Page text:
I’m Facing Hell

HIGH Solving most of the puzzles without having to dial for help.

LOW Getting stuck at the end, despite a simple solution.

WTF Down to Earth by Ozzy Osbourne was a real inspiration!


Throughout history, masterpieces that use allegories in tandem with elegantly-woven narrative — like John Milton’s Paradise Lost or T.S. Eliot’s The Wasteland — are timeless. But can that same staying power in narrative also be found in games?

The tale of Strangeland, while not particularly difficult to decipher as a whole, does make use of allegories, most of which may not be entirely revealed through play. It’s the second point-and-click adventure by Primordia developers Wormwood Studio, born out of a game jam, gone on to require almost four years of development. The writing employs rich classic (and some less classic) literary oeuvres and Norse mythology. The overall narrative touches on the inevitability of loss and death, coming to terms with one’s own limits, and trying to help the Stranger — the protagonist — come out of a malevolent, spiraling hole of depression and self-doubt.

Visually, Strangeland is heavily influenced by psychological horror adventure of the ’90s, such as Sanitarium and Darkseed, even though the lion’s share of inspiration comes from the latter and its overall Giger-esque look. This style of visual is among my favorite, so I was on board from the moment I glanced upon the trailer, especially with its ‘malignant carnival’ motif on full display throughout.

It’s a short game that clocks in between five to six hours, which makes sense as it feels like a ‘smaller’ adventure with limited environments and only a handful of characters to talk to. The puzzles are mostly straightforward (one of the more mysterious ones involves finding a phone number with minimal clues to go on) and the developers have done a great service by implementing a full hint system.

I can’t share many specifics about the narrative for fear of spoiling such a brief experience, my impression is that some may feel – at times – like being led down an obscure path made up of broken images, with Strangeland requiring players to dig into the overall significance of every single reference, in order to get the most out of it. By doing so, the purpose of the Stranger’s journey will become clearer and ultimately reveal what the narrative’s relationship with the player was meant to be. As such, those awaiting a big narrative twist might, indeed, be let down by what is ultimately a personal tale, as opposed to an average horror narrative.

If that’s the case, my suggestion is to go through the game again while listening to the exhaustive commentary track from the devs. By using this key, it’s possible to decipher all of the images and realize just how much emotion and effort was put into each single detail. Ultimately, this is an adventure that goes beyond the intrinsic value of its references, managing to touch upon human emotions and feelings, filtered through what reveal themselves to be something grander than just plain scary images.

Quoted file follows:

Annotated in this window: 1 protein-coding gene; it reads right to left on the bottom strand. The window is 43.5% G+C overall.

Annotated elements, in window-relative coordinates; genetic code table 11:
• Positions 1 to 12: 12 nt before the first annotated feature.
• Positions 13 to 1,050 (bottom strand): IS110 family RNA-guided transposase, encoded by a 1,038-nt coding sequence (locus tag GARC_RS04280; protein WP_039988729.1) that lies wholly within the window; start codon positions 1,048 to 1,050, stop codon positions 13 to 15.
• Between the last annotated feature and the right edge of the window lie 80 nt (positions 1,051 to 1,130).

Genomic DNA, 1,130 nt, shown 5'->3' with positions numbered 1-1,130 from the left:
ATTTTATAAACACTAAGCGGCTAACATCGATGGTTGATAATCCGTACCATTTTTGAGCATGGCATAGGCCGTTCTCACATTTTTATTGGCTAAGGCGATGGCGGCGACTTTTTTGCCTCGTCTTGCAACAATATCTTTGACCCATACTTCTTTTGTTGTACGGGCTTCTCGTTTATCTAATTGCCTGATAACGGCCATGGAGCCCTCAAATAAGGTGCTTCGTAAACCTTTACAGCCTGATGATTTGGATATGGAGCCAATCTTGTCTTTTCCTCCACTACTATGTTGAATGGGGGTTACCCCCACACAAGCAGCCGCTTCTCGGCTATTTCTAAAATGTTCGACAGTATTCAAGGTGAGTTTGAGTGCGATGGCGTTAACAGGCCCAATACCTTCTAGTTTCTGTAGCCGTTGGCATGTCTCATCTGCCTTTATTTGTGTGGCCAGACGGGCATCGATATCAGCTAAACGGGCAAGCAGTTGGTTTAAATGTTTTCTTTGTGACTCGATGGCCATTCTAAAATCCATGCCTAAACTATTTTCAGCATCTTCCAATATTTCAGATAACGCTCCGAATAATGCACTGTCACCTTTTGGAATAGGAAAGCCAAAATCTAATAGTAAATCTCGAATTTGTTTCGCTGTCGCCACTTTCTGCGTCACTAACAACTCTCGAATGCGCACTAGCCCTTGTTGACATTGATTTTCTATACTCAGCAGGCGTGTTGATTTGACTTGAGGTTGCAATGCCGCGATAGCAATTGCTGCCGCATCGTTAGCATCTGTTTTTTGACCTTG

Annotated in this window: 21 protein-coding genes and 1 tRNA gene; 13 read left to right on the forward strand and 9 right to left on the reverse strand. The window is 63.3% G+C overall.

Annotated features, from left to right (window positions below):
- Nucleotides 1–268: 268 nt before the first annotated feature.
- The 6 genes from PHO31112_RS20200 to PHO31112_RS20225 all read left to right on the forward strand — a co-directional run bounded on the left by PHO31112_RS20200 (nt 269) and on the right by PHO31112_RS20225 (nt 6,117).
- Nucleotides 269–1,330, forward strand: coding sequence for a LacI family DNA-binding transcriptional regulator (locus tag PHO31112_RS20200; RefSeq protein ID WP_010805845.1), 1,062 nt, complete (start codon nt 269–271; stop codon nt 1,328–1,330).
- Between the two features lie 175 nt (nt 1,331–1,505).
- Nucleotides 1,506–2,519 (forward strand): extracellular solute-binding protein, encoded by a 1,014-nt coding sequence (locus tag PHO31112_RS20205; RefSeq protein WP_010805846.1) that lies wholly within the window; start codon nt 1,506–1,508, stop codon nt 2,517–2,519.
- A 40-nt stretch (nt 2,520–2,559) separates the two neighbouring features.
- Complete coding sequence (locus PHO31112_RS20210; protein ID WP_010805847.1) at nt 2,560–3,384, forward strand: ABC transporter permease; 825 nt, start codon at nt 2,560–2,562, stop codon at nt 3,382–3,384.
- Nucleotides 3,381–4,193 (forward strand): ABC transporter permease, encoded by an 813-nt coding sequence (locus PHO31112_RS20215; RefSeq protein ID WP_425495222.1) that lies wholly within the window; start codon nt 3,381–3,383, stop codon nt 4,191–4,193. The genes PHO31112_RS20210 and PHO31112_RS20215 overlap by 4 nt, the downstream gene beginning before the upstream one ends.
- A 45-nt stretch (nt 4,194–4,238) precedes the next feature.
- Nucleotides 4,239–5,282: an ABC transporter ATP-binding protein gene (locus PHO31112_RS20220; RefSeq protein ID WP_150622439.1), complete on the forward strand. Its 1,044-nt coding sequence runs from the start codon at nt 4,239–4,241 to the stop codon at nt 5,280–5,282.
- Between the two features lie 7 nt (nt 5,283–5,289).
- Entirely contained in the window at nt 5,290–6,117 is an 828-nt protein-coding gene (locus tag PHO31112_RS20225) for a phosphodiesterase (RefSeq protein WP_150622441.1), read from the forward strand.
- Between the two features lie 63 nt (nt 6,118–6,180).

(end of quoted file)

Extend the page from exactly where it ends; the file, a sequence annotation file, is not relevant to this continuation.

Would I recommend Strangeland? Yes I would, especially to players willing to expand their boundaries and go beyond the general concept of what a videogame story is. The obscure, allegorical journey of the Stranger is not a typical adventure game for fans of the genre, but ultimately an experience that will amply reward those who come to it with an open mind. Will it prove as enduring as the great literary works? Only time will tell.

Rating: 8.5 out of 10

Disclosures: This game is developed by Wormwood Studio and published by Wadjet Eye. It is currently available on PC. This copy of the game was obtained via publisher and reviewed on PC. Approximately 6 hours of play were devoted to the single-player mode and the game was completed. There are no multiplayer modes.

Parents: The game is not rated by the ESRB, but it contains moderate violence and several horrific images. Even though there is no blood and guts, nor salty language, I wouldn’t recommend it to anyone under 18.

Colorblind Modes: There are no colorblind modes.

Deaf & Hard of Hearing Gamers: All dialogue in the game is subtitled, along with the commentary track. Text cannot be altered or resized. There are no audio cues needed for gameplay. In my view, the game is fully accessible.

Remappable Controls: There is no control diagram. the game is controlled via the mouse with some additional keyboard shortcuts. The controls are not remappable.

Damiano Gerli

Damiano Gerli was born with a faithful Commodore 64 by his side. It taught him how to program basic adventure games and introduced him to new genres. Then, he fell in love with Sega -- while the Master System wasn't as powerful as the Genesis, it was where he played Sonic and Outrun.
Years later, he got the idea that he was the most Sega-knowledgeable person in the world, so he opened a website in 1997, The Genesis Temple.
He's a sucker for great stories in gaming, he loves adventure and indie titles, but he never shies away from action and triple-A RPGs.
Damiano's been writing about videogames for 20 years, with no plans to stop. Say hi to him on Twitter at @damgentemp, or on his blog https://genesistemple.com (now dedicated to the history of video game design).
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